Lexy: They were looking for quality content, things that people felt were valid, valuable pieces of information. So if the only difference is that someone needed to feed it more content, then there absolutely is the possibility that someone could use transfer learning. What that does is take the algorithm as it stands and add a little bit more training or another layer of processing. And and so forth. Essentially build on that work to then make it their own.
Lexy: I think because there is so much information here about how open AI built their model that it’s very possible it could be replicated so long as someone had enough processing power. There are plenty of ways of getting that processing power. They would need the expertise, they would need the data which they could probably scrape and they would need to be able to process it and that’s about it. That’s assuming that the rest of the model, the rest of the actual code to run the model is available. If that was what was released, then it would be, I mean I think in general the fact that these researchers were able to do it means that chances are other researchers are going to be able to do it too and they may not have the ethical construct that says we shouldn’t release this or we shouldn’t use this. They may be the people who want to produce false content and with the combination of a fake piece of text and a fake image that goes with it, you could have something that looks very compelling and is completely made up
Marie: True. If you think about the fact that the transformer that we referred to earlier was only invented 18 months ago by researchers at Google brain, that means the, the timeline from when this basically became feasible is really short. What’s going to be available in the next 18 months could also be fairly transformative.
Lexy: Absolutely. There are plenty of people in the natural language processing space that are studying these types of problems that are trying to solve for these types of use cases. This field has been evolving very quickly, especially over the last probably three to four years. Obviously the last 18 months of that since transformer came out and so forth have produced different types of results, but I think that between the compute power, the algorithm development, the increased use, the increased visibility into these types of things, increased interest, that it all leads to this escalating capability that we have to be a little cautious about. We are really at the precipice of finding ourselves in an untrust worthy Internet beyond just are they’re bad actors. Is is truly what out there even came from a person.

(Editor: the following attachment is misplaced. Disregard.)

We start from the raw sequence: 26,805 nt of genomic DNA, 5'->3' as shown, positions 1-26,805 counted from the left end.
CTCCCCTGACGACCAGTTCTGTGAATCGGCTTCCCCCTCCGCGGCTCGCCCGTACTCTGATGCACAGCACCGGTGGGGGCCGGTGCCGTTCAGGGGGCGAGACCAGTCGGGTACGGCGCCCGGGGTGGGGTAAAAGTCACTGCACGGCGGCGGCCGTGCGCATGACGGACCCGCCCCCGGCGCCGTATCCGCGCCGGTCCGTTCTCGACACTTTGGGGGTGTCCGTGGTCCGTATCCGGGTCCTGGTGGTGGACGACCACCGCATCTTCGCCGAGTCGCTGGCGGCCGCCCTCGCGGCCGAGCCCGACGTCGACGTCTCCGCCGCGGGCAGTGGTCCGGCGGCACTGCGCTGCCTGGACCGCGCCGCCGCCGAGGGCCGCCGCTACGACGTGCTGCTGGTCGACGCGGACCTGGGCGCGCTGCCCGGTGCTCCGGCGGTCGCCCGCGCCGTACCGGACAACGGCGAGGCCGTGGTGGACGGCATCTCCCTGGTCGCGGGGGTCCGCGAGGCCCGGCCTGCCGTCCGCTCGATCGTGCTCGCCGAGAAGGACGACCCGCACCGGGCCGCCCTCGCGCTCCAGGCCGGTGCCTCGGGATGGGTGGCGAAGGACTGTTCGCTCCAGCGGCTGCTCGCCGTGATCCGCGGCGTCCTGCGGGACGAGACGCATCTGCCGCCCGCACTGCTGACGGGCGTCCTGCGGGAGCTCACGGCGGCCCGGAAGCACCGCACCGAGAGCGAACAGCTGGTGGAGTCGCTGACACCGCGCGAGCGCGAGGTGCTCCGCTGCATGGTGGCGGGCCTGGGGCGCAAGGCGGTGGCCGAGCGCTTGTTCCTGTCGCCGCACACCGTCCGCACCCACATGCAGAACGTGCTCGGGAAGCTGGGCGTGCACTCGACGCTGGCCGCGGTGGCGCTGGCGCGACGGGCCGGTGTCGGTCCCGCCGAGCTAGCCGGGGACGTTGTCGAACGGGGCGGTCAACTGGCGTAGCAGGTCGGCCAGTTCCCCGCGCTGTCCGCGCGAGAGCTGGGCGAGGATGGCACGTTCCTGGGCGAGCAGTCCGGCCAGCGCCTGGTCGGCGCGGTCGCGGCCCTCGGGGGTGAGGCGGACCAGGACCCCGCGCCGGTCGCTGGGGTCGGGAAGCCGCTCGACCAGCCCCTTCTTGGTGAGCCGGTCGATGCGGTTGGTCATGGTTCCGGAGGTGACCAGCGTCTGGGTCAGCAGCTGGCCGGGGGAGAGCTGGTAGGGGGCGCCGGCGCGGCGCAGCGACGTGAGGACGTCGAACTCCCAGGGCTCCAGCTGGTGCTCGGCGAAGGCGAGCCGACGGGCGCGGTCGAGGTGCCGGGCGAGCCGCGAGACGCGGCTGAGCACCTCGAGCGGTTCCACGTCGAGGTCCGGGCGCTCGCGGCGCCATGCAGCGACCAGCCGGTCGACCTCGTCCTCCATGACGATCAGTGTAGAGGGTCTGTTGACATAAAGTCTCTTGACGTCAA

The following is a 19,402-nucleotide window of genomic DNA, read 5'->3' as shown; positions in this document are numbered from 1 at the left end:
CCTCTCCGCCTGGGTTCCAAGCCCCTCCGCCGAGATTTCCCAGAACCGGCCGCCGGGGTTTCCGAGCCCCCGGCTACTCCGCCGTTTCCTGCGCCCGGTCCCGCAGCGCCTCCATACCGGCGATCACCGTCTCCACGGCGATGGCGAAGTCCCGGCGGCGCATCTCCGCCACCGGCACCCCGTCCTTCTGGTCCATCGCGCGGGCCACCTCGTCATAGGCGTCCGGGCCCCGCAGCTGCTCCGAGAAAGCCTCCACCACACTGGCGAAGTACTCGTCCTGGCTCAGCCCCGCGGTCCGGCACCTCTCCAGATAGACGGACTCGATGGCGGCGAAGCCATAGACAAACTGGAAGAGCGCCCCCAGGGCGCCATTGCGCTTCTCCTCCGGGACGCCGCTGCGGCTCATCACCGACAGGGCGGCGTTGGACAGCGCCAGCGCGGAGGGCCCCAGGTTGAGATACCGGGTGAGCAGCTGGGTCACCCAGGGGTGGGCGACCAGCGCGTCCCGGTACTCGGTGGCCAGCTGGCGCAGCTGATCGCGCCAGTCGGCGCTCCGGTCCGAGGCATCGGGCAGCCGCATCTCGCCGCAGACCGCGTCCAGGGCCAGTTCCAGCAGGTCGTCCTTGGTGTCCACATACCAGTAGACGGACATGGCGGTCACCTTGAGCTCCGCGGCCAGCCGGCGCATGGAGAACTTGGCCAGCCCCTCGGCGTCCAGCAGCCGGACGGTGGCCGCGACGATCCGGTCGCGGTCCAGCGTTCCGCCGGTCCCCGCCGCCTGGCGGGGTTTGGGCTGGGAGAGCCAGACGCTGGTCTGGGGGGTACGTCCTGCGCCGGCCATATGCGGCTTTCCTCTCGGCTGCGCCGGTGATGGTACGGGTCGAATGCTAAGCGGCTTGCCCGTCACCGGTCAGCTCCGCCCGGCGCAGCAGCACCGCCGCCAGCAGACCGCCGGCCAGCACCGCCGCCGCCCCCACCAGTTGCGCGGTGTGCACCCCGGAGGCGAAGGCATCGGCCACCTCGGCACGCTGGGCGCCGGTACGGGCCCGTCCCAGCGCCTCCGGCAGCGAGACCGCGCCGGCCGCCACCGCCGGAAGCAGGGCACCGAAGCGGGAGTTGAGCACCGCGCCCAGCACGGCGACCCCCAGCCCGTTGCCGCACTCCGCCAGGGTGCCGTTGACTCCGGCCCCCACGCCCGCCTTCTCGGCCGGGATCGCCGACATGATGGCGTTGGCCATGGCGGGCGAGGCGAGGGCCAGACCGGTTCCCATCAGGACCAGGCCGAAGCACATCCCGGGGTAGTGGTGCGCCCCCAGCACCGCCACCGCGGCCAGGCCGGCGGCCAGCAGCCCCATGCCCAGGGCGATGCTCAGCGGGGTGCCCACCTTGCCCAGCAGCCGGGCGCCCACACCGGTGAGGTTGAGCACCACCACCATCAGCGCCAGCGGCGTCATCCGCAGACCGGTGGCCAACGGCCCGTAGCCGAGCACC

Marie: Yeah. There are things that this type of technology could solve for that could make things more accessible. Being able to come up with this type of technology to make translation faster and more accurate could be really powerful, but there are these other things to consider and that’s where anticipate an adversaries comes into the data science ethics process. Absolutely.
Lexy: One thing that we should mention is open AI is specifically… Their intention stated on their website is “discovering and enacting the path safe artificial general intelligence.” This is just one step on a much broader journey. Trying to find a safe way to do it is a really tricky thing to pin down. So the fact that open AI did self select essentially to remove this from the public view that they did regulate themselves and regulate their system from putting this out into the world I think is really a great start, but they’re not the only ones looking at this. And so this is really why we’re here talking about these topics. There are so many other people who have these types of considerations to think about
Marie: And should be including the component of thinking about the ethics aspect of this work in their process. Absolutely. There’s a lot more on this topic, but that’s our quick take on opening eyes do you language learning system.
Marie: Thank you so much for joining us for this episode of the Data Science Ethics podcasts. This is Marie
Lexy: And Lexy.
Marie: Talk to you next time. Thanks so much